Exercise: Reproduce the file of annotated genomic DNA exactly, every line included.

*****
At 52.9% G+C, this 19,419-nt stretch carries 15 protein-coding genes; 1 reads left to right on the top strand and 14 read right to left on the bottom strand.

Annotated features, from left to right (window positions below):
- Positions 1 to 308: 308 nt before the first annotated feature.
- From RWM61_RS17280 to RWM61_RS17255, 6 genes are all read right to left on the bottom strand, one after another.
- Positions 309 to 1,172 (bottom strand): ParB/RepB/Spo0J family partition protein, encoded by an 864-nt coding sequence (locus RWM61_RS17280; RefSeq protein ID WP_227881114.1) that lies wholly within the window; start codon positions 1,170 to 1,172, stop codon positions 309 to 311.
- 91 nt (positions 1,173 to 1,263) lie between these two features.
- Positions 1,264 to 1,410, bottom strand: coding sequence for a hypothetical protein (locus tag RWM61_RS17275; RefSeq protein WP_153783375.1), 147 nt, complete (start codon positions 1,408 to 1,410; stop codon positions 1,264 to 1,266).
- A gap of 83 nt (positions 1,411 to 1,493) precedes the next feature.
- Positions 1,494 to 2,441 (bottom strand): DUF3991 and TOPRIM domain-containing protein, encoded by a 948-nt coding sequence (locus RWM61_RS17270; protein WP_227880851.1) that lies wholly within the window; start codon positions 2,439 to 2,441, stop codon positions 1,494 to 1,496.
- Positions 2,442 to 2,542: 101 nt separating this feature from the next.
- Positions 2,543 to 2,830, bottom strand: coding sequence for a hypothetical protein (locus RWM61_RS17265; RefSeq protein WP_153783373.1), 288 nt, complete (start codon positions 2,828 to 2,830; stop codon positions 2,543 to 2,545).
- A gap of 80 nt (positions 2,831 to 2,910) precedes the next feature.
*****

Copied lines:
At 52.9% G+C, this 19,419-nt stretch carries 15 protein-coding genes; 1 reads left to right on the top strand and 14 read right to left on the bottom strand.

Annotated features, from left to right (window positions below):
- Positions 1 to 308: 308 nt before the first annotated feature.
- From RWM61_RS17280 to RWM61_RS17255, 6 genes are all read right to left on the bottom strand, one after another.
- Positions 309 to 1,172 (bottom strand): ParB/RepB/Spo0J family partition protein, encoded by an 864-nt coding sequence (locus RWM61_RS17280; RefSeq protein ID WP_227881114.1) that lies wholly within the window; start codon positions 1,170 to 1,172, stop codon positions 309 to 311.
- 91 nt (positions 1,173 to 1,263) lie between these two features.
- Positions 1,264 to 1,410, bottom strand: coding sequence for a hypothetical protein (locus tag RWM61_RS17275; RefSeq protein WP_153783375.1), 147 nt, complete (start codon positions 1,408 to 1,410; stop codon positions 1,264 to 1,266).
- A gap of 83 nt (positions 1,411 to 1,493) precedes the next feature.
- Positions 1,494 to 2,441 (bottom strand): DUF3991 and TOPRIM domain-containing protein, encoded by a 948-nt coding sequence (locus RWM61_RS17270; protein WP_227880851.1) that lies wholly within the window; start codon positions 2,439 to 2,441, stop codon positions 1,494 to 1,496.
- Positions 2,442 to 2,542: 101 nt separating this feature from the next.
- Positions 2,543 to 2,830, bottom strand: coding sequence for a hypothetical protein (locus RWM61_RS17265; RefSeq protein WP_153783373.1), 288 nt, complete (start codon positions 2,828 to 2,830; stop codon positions 2,543 to 2,545).
- A gap of 80 nt (positions 2,831 to 2,910) precedes the next feature.